Danzig in the 1920s/1930s. Oskar Matzerath, son of a local dealer, is a most unusual boy. Equipped with full intellect right from his birth he decides at his third birthday not to grow up ... See full summary »
In the late 1930s, in Ferrara, Italy, the Finzi-Contini are one of the leading families, wealthy, aristocratic, urbane; they are also Jewish. Their adult children, Micol and Alberto, gather... See full summary »
Vittorio De Sica
A film commissioned by the Algerian government that shows the Algerian revolution from both sides. The French foreign legion has left Vietnam in defeat and has something to prove. The Algerians are seeking independence. The two clash. The torture used by the French is contrasted with the Algerian's use of bombs in soda shops. A look at war as a nasty thing that harms and sullies everyone who participates in it. Written by
John Vogel <email@example.com>
The movie is famous for using almost only non-professional actors, who were chosen primarily for their resemblance to the people they play, acting skills being secondary. Director Gillo Pontecorvo got the performances he wanted from them by careful lighting, adequate staging and skillful directing. See more »
The foot responsible for tripping Ali when running down the street changes from the right to the left foot between cuts. See more »
There are 80,000 Arabs in the Kasbah. Are they all against us? We know they're not. In reality, it's only a small minority that dominates with terror and violence. This minority is our adversary and we must isolate and destroy it.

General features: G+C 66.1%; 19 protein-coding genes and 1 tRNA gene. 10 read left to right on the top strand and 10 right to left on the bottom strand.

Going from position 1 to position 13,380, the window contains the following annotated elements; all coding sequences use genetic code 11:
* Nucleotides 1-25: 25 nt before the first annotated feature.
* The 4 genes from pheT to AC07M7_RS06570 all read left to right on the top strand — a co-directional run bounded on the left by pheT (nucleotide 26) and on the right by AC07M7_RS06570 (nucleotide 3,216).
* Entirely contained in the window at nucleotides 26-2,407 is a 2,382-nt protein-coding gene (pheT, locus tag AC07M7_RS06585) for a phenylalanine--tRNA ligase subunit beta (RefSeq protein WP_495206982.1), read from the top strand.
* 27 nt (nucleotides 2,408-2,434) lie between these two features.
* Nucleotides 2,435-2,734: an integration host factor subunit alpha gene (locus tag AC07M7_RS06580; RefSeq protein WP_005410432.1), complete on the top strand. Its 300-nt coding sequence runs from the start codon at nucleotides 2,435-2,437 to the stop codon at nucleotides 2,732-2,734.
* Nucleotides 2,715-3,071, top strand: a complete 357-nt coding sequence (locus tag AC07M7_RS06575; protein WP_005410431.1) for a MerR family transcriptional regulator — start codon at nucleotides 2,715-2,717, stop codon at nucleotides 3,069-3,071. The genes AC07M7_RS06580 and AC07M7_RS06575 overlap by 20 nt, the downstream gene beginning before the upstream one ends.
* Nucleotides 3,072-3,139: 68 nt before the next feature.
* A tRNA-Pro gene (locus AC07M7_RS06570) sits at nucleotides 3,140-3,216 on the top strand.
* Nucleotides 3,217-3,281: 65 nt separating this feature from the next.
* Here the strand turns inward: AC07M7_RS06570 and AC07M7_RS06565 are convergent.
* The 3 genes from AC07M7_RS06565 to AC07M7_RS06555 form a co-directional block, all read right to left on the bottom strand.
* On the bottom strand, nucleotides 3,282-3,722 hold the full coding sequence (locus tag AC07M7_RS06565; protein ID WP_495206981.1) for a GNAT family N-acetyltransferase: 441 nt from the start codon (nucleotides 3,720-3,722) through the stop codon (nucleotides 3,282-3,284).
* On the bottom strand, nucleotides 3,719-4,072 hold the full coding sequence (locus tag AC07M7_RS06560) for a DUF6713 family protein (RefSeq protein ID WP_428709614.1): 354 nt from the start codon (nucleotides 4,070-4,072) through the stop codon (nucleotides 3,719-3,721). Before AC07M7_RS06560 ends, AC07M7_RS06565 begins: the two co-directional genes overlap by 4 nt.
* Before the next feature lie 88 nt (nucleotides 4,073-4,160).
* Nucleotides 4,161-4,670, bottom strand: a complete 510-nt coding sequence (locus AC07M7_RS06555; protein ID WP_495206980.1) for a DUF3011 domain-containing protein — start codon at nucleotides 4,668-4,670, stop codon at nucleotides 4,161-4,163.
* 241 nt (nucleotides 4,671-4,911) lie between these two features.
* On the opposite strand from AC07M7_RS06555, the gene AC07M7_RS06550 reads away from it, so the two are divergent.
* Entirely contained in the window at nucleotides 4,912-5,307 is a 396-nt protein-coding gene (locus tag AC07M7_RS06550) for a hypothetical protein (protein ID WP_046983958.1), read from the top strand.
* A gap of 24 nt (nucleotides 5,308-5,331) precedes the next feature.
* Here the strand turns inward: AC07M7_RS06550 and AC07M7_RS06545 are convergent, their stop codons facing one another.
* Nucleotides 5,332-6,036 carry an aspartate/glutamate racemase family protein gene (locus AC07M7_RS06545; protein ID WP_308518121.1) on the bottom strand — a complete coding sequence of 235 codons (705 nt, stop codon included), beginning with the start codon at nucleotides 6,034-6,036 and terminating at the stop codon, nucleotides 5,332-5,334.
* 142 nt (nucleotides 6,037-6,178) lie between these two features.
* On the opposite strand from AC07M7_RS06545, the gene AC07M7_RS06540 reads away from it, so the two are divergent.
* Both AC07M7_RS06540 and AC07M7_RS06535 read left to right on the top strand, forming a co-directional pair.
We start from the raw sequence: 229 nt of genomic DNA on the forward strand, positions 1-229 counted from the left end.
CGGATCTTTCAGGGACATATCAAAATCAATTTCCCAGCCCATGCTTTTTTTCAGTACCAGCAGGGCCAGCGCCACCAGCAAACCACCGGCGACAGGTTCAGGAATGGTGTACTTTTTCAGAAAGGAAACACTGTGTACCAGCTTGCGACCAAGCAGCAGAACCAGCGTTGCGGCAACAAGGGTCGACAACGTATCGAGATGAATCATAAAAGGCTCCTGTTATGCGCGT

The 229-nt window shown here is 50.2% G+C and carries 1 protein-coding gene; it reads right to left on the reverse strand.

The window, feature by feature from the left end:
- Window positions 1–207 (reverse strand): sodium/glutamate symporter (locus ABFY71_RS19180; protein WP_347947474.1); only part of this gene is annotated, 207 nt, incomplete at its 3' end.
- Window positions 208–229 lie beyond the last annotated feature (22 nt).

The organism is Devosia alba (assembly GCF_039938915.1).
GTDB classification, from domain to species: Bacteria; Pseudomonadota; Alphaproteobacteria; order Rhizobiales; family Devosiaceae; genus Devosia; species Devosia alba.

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Just when I thought I was starting to hate every movie in sight, I had the amazing priveledge to watch "the Battle Of Algiers" which is this amazing account of the oppression of the Algierian people by the French in the 1950's.
When the movie starts, we see 4 people hiding from the French Army. Then all of a sudden, this amazingly haunting music starts, and we're told the story in flashback of how the Algierian people tried to revolt against the French Soldiers.
From what I understand, the movie uses no documentary footage, which is amazing as some of the scenes in the movie must have taken a great deal of effort to produce., There are some pretty amazing crowd scenes and the explosion scenes are just breathtaking.
Also, I guess some of the actual revolutionaries are in the film as well. They are pretty hard to point out as all of the acting here is amazing, very realistic.
So, looking for a war movie? Dammit, don't go for Private Ryan, go to Algiers.
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